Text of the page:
Here is the 2011-12 Trail Map for White Grass:

Click to access larger image

White Grass’s website
Ski Mad World TR :Frankenstorm Trick and Treat, West Virginia style – Part 2 : White Grass, Nov 1, 2012

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Day 1 of the 2009-2010 season.

Killing.it.on the River.

25 runs or $1/run. About 4500 meters. This was definitely the BEST MID-OCTOBER SKIING IN MY LIFE or the MY BEST SKI DAY SINCE SEPTEMBER 3RD…even better than the 4th at Las Lenas. 😮

Start of a new season with very old gear. Changed the pink poles for the pink ski boots. I had to salvage piece-by-piece to be able to rebuild a ski equipment. Some really stiff, small ski boots that bought in 1993. Ski poles and ski pants vintage 1985. I had used the poles on that sand skiing days back in August 2005. The only thing I got replaced from my stolen gear so far is my ski jacket.

Had planned to cross the border to make some turns and take advantage of the snow that had fallen on Monday night south of the border. I wasn’t even thinking about lift served. Then found out that Sunday River was open. Man, this is early a start for lift served. Probably the earliest start since the good old days at Kmart.

I didn’t know what I was going to use for ski pants. Some bring yellow from the 80s or a more neutral look. I went for the older look. I didn’t what to expect for snow conditions. I was bringing the Fels, a straight ski with good edges and the old Rossi 7Ss that I had used at Le Massif last October. No edges on these. I even had my good slalom skis in case the run had hard and perfect coverage. At the last minute, meaning 9:30pm, ComitJo offered his old Rossi XXX. A quick 10 minutes stop at 10:30pm before leaving for Montreal. Regardless of that quick stop, I got a damn $60 parking ticket. WTF??? Anyway, I had a fourth options for skis, wonder what they’ll say that the border? Are you smuggling old skis? Didn’t know what to expect.

Got stop by the Police in Montreal. The officer thought I was talking on a cell phone (illegal in Quebec to talk on hand phone while driving)…mmmh, officer I don’t have a cellphone. Probably due to me leaning against my hand as I was getting close to my mom’s house. It was passed midnight after all.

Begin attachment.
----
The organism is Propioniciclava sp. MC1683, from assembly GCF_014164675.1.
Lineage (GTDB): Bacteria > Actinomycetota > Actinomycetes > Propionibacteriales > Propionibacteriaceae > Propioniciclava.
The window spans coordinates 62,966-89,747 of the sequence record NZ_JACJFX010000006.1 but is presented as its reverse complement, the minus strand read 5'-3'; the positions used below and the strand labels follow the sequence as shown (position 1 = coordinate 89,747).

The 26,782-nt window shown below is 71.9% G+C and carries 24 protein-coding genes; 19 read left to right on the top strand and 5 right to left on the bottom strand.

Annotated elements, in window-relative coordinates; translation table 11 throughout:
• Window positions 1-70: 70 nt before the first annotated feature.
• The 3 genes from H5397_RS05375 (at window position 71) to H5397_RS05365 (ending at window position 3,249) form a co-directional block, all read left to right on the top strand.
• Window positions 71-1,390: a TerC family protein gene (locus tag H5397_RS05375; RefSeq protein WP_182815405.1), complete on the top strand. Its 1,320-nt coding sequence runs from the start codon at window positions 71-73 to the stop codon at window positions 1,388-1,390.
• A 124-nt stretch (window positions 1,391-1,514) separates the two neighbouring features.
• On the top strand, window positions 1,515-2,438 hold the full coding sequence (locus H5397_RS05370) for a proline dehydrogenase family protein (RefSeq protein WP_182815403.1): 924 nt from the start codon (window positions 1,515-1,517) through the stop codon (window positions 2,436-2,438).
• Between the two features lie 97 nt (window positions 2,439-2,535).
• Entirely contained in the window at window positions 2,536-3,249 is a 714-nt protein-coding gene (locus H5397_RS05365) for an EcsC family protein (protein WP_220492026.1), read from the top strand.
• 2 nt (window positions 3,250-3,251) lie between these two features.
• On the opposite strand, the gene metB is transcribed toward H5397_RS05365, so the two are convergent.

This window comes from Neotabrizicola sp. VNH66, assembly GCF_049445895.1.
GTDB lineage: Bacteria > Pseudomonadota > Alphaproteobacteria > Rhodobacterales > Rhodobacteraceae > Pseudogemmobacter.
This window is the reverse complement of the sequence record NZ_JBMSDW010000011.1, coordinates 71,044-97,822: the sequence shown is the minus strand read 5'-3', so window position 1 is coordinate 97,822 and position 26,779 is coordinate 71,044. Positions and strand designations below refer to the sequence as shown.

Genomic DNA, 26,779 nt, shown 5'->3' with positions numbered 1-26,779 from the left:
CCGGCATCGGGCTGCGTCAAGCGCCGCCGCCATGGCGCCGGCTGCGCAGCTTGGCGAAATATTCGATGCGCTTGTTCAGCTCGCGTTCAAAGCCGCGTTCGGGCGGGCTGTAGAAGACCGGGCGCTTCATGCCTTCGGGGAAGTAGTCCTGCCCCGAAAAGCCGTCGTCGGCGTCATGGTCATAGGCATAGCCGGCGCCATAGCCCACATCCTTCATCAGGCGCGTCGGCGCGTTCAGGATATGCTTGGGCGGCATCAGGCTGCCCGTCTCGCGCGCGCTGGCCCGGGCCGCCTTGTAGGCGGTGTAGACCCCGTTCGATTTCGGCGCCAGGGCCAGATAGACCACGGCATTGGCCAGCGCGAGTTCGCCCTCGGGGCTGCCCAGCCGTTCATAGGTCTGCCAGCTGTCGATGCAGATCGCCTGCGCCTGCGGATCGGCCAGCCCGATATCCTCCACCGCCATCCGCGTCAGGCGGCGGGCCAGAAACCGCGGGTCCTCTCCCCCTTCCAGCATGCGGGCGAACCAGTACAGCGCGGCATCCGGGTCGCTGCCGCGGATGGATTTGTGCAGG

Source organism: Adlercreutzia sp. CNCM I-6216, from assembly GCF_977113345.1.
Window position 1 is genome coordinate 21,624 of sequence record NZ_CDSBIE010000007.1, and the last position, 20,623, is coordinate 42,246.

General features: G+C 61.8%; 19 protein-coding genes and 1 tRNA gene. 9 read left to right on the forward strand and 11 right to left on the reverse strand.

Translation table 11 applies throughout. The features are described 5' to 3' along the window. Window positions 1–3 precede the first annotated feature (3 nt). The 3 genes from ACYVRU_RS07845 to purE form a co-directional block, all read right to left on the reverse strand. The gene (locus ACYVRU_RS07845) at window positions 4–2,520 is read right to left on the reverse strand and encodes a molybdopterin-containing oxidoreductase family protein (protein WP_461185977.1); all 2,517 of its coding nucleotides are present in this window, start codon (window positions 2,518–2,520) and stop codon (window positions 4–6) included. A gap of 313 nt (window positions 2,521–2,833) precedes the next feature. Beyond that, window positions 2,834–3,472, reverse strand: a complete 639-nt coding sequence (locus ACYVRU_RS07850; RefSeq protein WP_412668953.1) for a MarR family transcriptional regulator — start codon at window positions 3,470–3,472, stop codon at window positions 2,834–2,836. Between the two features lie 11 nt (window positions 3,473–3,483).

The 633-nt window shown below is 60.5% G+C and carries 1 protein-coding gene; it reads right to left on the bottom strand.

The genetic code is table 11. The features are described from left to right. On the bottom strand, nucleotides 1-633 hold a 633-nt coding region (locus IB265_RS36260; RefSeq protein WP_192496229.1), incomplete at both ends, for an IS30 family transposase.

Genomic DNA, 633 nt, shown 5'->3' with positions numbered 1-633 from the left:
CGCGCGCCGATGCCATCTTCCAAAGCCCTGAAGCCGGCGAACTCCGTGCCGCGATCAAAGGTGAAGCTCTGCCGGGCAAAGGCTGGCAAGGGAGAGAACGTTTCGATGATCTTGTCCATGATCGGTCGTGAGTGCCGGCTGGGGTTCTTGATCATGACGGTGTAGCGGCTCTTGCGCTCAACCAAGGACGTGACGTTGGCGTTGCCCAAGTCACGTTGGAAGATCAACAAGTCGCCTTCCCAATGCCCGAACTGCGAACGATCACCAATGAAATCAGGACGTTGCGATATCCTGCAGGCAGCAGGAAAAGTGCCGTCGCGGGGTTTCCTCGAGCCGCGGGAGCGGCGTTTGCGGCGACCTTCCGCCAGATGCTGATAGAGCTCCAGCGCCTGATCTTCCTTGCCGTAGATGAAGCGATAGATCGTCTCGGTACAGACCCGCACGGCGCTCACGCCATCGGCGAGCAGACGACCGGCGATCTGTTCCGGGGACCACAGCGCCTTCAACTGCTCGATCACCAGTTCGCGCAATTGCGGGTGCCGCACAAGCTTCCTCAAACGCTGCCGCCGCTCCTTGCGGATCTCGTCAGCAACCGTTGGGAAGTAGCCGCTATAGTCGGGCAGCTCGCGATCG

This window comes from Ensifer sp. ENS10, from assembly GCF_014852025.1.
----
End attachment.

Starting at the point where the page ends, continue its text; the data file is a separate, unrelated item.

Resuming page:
Beautiful drive, not too much traffic heading out of Montreal, however I hit the heavy rush hour traffic in Coaticook. 😉 Next to Autoroute 10, trees at the top of Mt. Orford were white and covered in frost while the bottom was slightly passed peak foliage colours. The same scenery north or south of the border. Balsam Wilderness ski area with all it’s trail in white and colours surrounding them were spectacular. Saw one deer, but no moose. Made the 305km Montreal-Sunday River trip in 3:15.

SUNDAY RIVER OCTOBER SKIING

There were maybe 20-30 cars in the parking at 10ish and I suspect many of them were simply from the people working at the resort. The skiing today was on the T2 trail that ends at the midstation. 1 trail for 182 meter vert. While I was leaving the parking lot and riding the chair, a few people were heading down or leaving. SR had blown snow along Sunday Punch all the way to the bottom, but there wasn’t much snow and it was probably to warm at the bottom to blow any. Probably hoping to make it to the bottom by the weekend.

The conditions were pretty much “variable”. Snowmaking guns blazing a coat of icing on the goggles and on our clothing if you skied too much on skier’s left. Wet snow in some places near the guns, ice pellets and a few holes in some places. As I was going laps and the snow was being skied, the conditions were getting much better. I didn’t feel like stopping and take my lunch at the bottom, so I decided to ski through lunch. Ended up skiing over half my runs with EMR from TGR which we meet in the chair a few times and skied about at the same pace.